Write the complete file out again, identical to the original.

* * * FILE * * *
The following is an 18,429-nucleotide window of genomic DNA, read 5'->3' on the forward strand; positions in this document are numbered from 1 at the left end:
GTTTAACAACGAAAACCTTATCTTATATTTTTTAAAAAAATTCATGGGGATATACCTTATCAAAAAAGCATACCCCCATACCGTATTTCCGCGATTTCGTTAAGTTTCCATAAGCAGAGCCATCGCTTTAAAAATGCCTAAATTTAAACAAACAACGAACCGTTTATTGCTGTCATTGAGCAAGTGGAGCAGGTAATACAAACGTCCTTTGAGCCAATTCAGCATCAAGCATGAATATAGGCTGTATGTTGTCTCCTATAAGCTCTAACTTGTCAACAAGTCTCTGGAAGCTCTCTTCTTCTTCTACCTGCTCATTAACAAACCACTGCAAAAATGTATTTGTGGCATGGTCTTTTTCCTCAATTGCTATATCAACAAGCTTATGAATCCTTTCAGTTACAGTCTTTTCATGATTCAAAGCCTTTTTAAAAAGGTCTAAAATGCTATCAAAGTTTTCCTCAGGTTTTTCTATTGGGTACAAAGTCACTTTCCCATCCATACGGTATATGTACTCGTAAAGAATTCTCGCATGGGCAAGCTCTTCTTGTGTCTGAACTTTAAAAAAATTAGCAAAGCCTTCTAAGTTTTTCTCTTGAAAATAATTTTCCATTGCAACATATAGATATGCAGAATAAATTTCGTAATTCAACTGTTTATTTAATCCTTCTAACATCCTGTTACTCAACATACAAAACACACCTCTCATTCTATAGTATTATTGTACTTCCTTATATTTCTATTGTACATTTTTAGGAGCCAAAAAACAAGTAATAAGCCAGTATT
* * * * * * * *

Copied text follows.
The following is an 18,429-nucleotide window of genomic DNA, read 5'->3' on the forward strand; positions in this document are numbered from 1 at the left end:
GTTTAACAACGAAAACCTTATCTTATATTTTTTAAAAAAATTCATGGGGATATACCTTATCAAAAAAGCATACCCCCATACCGTATTTCCGCGATTTCGTTAAGTTTCCATAAGCAGAGCCATCGCTTTAAAAATGCCTAAATTTAAACAAACAACGAACCGTTTATTGCTGTCATTGAGCAAGTGGAGCAGGTAATACAAACGTCCTTTGAGCCAATTCAGCATCAAGCATGAATATAGGCTGTATGTTGTCTCCTATAAGCTCTAACTTGTCAACAAGTCTCTGGAAGCTCTCTTCTTCTTCTACCTGCTCATTAACAAACCACTGCAAAAATGTATTTGTGGCATGGTCTTTTTCCTCAATTGCTATATCAACAAGCTTATGAATCCTTTCAGTTACAGTCTTTTCATGATTCAAAGCCTTTTTAAAAAGGTCTAAAATGCTATCAAAGTTTTCCTCAGGTTTTTCTATTGGGTACAAAGTCACTTTCCCATCCATACGGTATATGTACTCGTAAAGAATTCTCGCATGGGCAAGCTCTTCTTGTGTCTGAACTTTAAAAAAATTAGCAAAGCCTTCTAAGTTTTTCTCTTGAAAATAATTTTCCATTGCAACATATAGATATGCAGAATAAATTTCGTAATTCAACTGTTTATTTAATCCTTCTAACATCCTGTTACTCAACATACAAAACACACCTCTCATTCTATAGTATTATTGTACTTCCTTATATTTCTATTGTACATTTTTAGGAGCCAAAAAACAAGTAATAAGCCAGTATT